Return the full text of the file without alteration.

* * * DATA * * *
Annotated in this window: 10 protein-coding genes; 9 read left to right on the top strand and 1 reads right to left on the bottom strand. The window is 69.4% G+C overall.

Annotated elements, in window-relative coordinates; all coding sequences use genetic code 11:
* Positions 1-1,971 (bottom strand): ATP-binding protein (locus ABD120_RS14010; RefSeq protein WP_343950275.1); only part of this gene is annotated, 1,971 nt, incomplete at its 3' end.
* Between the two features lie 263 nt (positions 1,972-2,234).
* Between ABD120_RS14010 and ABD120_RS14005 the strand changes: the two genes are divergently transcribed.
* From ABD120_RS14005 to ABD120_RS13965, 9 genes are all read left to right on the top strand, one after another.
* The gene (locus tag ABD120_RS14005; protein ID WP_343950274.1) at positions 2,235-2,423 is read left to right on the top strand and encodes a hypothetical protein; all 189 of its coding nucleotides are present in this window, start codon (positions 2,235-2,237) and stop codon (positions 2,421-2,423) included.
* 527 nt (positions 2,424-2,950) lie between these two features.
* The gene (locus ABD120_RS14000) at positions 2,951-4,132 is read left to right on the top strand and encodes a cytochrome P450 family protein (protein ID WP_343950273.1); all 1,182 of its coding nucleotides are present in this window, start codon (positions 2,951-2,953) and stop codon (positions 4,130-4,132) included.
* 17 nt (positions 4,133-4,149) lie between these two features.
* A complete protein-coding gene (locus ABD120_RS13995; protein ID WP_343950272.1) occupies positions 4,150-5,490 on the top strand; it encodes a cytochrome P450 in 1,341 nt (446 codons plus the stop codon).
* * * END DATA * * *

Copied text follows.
Annotated in this window: 10 protein-coding genes; 9 read left to right on the top strand and 1 reads right to left on the bottom strand. The window is 69.4% G+C overall.

Annotated elements, in window-relative coordinates; all coding sequences use genetic code 11:
* Positions 1-1,971 (bottom strand): ATP-binding protein (locus ABD120_RS14010; RefSeq protein WP_343950275.1); only part of this gene is annotated, 1,971 nt, incomplete at its 3' end.
* Between the two features lie 263 nt (positions 1,972-2,234).
* Between ABD120_RS14010 and ABD120_RS14005 the strand changes: the two genes are divergently transcribed.
* From ABD120_RS14005 to ABD120_RS13965, 9 genes are all read left to right on the top strand, one after another.
* The gene (locus tag ABD120_RS14005; protein ID WP_343950274.1) at positions 2,235-2,423 is read left to right on the top strand and encodes a hypothetical protein; all 189 of its coding nucleotides are present in this window, start codon (positions 2,235-2,237) and stop codon (positions 2,421-2,423) included.
* 527 nt (positions 2,424-2,950) lie between these two features.
* The gene (locus ABD120_RS14000) at positions 2,951-4,132 is read left to right on the top strand and encodes a cytochrome P450 family protein (protein ID WP_343950273.1); all 1,182 of its coding nucleotides are present in this window, start codon (positions 2,951-2,953) and stop codon (positions 4,130-4,132) included.
* 17 nt (positions 4,133-4,149) lie between these two features.
* A complete protein-coding gene (locus ABD120_RS13995; protein ID WP_343950272.1) occupies positions 4,150-5,490 on the top strand; it encodes a cytochrome P450 in 1,341 nt (446 codons plus the stop codon).